By Joyetter Feagaimaalii-Luamanu
“Ole vi’iga ile Atua… to God be the glory” were the first words uttered by Miss Samoa, Janine Tuivaiti a few minutes after she was crowned Miss South Pacific 2012-2013, Saturday evening at the Governor H. Rex Lee Auditorium.
Miss Samoa was crowned by outgoing Miss South Pacific, Alisi Rabukawaga of Fiji.
Major sponsor of the event was McDonald’s American Samoa.
Gov. Togiola Tulafono and Deputy Prime Minister and Acting Chairman of the Miss South Pacific Committee, Fonotoe Nu’ufesili Pereira Lauofo each gave briefs remarks at the beginning of the pageant, with the opening prayer offered by Reverend Fouvale Asiata of the Matu’u and Faganeanea CCCAS.
The evening’s Master of Ceremonies was Fagafaga Danny Langkilde and his co-host was Sherry Sele of Bluesky.
Togiola noted that this would be the third time the Miss South Pacific Pageant (MSPP) has been held in the territory during his tenure, and one of the best things about the Miss South Pacific is that “who ever wins, she represents all of us, not just the country where she comes from.”
Fonotoe said the MSPP was established 25 years ago in Samoa by a group of tourism leaders, with the “vision of an event to promote the unique attributes and talents of a Pacific island lady, and also promote the Pacific islands and their cultures as tourist destinations of much heritage and natural beauty.”
He commended the Miss South Pacific 10 contestants, committees, tourism offices across the Pacific, and the major sponsors of the event, as well as thanking the outgoing Miss South Pacific for being an excellent ambassador of the Pacific.
He also acknowledged that the pageant was webcast live on the internet and this is “an opportunity to showcase American Samoa… with an ancient Polynesian culture, pristine natural environment and a proud people.”
The new Miss South Pacific, in tears, told the media that she’s honored and privileged to be the ambassador of the South Pacific. “If this is God’s will, then it is — and if it’s meant to be…. it’s meant to be. I knew I was a winner from the beginning just like all the other nine contestants, because they are ambassadors of their own countries,” she said. “Not every girl can say they participated in the Pacific Pageant, so it was quite an experience and a wonderful time to have spent with the contestants, something I will cherish for all time.”
Miss Tuivaiti, 20, is pursuing a Bachelor conjoint Law and Arts degree at Auckland University with the goal to become a judge. She is also very passionate about music and playing Samoan cricket and volleyball.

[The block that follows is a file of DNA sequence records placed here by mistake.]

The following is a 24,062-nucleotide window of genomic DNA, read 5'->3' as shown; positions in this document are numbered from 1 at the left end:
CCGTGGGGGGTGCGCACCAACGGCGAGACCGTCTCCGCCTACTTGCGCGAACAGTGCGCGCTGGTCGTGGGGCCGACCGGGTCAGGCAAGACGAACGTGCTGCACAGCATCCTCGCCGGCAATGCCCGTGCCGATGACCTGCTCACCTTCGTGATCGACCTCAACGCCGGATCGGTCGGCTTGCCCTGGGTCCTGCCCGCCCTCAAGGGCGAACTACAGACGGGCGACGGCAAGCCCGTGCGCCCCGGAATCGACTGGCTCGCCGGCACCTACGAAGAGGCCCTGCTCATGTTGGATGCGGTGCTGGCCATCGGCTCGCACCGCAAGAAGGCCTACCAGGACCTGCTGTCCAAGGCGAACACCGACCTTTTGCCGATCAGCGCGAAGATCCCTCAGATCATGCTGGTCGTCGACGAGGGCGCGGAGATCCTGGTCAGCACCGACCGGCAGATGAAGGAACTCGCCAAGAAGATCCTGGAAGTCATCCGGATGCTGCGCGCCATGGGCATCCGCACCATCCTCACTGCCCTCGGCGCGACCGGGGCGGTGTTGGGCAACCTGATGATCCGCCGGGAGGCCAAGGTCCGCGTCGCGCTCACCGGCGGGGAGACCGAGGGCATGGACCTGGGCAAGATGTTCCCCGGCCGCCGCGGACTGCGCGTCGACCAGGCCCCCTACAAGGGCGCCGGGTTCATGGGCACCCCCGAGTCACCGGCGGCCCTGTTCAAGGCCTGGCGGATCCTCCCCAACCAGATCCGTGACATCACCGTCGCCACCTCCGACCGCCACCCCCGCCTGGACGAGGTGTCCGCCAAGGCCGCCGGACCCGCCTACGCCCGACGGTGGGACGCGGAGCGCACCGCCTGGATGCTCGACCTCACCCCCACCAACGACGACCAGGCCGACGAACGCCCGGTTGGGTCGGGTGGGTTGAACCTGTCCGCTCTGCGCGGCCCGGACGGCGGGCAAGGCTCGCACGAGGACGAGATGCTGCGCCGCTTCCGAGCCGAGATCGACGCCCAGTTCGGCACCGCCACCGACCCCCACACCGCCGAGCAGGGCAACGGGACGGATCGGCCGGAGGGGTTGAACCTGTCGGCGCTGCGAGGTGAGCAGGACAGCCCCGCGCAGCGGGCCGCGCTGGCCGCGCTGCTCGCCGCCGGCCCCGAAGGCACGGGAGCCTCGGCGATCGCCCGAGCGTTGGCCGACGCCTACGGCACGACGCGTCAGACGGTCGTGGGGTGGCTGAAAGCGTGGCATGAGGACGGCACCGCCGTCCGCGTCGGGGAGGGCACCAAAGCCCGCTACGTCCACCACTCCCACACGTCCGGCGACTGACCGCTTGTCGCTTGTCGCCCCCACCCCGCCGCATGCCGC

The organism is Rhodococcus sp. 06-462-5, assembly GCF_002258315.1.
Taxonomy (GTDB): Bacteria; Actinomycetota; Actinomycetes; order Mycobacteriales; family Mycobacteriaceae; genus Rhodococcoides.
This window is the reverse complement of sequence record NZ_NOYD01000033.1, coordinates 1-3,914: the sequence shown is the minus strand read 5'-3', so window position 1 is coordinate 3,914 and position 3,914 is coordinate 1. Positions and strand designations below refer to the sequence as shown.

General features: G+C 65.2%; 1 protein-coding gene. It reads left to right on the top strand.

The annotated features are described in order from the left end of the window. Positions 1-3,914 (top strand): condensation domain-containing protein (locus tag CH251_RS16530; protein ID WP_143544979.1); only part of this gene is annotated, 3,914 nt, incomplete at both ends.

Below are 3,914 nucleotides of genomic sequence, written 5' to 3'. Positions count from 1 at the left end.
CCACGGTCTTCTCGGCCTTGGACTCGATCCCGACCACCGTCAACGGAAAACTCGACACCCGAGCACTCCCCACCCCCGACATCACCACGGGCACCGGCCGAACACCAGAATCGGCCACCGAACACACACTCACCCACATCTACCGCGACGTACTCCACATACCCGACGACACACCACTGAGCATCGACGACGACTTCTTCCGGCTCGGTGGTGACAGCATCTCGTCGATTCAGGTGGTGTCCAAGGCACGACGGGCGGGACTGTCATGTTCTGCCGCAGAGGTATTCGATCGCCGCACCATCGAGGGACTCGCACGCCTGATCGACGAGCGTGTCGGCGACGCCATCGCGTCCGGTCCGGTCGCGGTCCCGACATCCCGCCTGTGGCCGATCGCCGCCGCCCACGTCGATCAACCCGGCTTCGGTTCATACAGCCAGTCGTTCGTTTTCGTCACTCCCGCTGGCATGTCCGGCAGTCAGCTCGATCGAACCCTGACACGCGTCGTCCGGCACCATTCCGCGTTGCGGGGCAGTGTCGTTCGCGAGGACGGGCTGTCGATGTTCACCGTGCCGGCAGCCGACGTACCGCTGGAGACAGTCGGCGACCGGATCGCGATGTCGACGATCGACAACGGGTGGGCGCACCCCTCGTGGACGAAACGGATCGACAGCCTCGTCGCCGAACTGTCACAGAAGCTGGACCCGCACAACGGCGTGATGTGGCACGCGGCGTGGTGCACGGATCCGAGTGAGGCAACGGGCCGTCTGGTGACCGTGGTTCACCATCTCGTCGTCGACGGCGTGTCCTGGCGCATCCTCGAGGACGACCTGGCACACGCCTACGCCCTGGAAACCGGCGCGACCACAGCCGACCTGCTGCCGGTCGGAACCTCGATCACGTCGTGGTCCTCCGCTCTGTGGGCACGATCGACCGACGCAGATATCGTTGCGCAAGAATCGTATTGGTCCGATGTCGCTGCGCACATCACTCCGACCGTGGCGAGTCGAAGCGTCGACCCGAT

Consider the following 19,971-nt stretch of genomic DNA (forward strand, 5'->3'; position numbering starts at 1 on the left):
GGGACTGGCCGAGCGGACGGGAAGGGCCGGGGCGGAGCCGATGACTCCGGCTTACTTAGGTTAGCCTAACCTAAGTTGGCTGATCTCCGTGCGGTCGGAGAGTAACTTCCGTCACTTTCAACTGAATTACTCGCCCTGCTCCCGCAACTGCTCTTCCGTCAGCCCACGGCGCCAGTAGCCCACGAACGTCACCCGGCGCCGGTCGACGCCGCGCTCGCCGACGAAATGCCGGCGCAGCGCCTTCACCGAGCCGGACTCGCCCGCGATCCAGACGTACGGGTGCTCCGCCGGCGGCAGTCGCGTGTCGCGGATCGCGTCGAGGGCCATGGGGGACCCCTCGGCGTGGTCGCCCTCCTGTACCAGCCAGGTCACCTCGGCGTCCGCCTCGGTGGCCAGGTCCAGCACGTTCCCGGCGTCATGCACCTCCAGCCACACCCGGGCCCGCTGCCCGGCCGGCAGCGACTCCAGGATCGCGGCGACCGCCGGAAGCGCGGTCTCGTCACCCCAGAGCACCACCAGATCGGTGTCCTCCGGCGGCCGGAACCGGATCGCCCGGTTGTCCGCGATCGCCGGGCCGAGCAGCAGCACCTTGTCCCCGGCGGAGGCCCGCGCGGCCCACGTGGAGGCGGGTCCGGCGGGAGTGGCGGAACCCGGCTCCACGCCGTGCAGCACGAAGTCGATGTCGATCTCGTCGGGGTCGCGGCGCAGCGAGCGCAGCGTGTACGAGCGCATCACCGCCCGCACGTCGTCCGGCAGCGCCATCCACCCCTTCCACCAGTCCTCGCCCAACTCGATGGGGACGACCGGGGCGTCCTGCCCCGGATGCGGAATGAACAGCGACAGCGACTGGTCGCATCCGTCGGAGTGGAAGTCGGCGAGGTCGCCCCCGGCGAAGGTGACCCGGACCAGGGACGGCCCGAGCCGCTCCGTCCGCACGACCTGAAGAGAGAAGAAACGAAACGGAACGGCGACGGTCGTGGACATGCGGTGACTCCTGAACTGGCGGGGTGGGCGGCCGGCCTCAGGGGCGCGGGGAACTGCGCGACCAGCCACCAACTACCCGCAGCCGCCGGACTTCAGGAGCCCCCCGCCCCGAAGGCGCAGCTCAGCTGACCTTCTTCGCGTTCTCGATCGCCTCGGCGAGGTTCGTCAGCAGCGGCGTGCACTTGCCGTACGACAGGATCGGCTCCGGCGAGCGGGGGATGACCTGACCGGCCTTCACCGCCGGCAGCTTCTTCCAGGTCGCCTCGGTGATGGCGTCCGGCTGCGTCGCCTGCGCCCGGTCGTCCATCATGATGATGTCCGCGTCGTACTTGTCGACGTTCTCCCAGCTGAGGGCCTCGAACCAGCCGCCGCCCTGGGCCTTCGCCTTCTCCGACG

The categories which determined the winner included pre-pageant interviews, sarong, talent, traditional wear and the interview question. However, the interview question was not included in the final because of problems during this segment of the MSPP, and only three categories during the pageant were used.
No special award was given for the pre-pageant interview.
Miss Samoa won Best Talent, Best Traditional Wear, whileBest Sarong went to Miss Papua New Guinea Ruby-Anne Laufa.
In other special awards, Miss Internet went to Miss American Samoa; Miss Personality to Miss Hawaiian Islands; Miss Photogenic to Miss Samoa; and National Tourism Award to Miss Papua New Guinea.
Each special award came with $250 cash prize and all of the cash prizes were provided by McDonald’s American Samoa, with restaurants in the territory and Samoa.
The four runner-ups and the winner of the MSPP received major cash awards, which were handed out by Tautolo Aogaleatu Charlie Tautolo, president and owner of the McDonald’s franchise. The new Miss South Pacific received a $2,500 cash prize.
Other standings are:
Miss Cook Islands Kate Ngatokorua —first runner up
Miss Fij, Drue Slatter — second runner up
Miss Papua New Guinea, Ruby-Anne Laufa — third runner up
Miss American Samoa, Arielle Maloata — as fourth runner
Her Best Talent was displayed in song and speech.
In speech, Miss Samoa said that the Pacific’s most uniting treasure is its people praying — no matter what language or form it is in. “For where one’s treasure is, there also will one’s heart be — and prayer requires more of the heart, for prayer is not asking, it’s a longing of the soul.” Miss Samoa noted that her soul’s longing…. her heart… is for her people and her prayer for the Pacific.
Miss American Samoa and Miss Samoa chose to sing the same song “The Prayer” made famous by Celine Dion, with Miss Samoa singing the last part of her song in Italian.
Miss Samoa’s Best Traditional Wear costume was an interwoven black, brown and red dyed sennet, with the base of the attire made from the bark of the mulberry tree and gauze-like fabric from the coconut tree, which she explained was the traditional material used throughout Samoa’s history reflecting the resilience of the Pacific woman. Her accessories, arm band, necklace, and headpiece were aptly designed with fabric from the tree of life, the coconut tree, Miss Tuivaiti said.
Taupou Manaia dancers gave the opening and closing performances, choreographed with contestants as participants. There were also songs performed during the pageant by local entertainers Mel Lavata’i and Elijah Tavai.
Samoa News congratulates the new Miss South Pacific and all the lovely contestants.
See photos in slideshow at bottom of home page.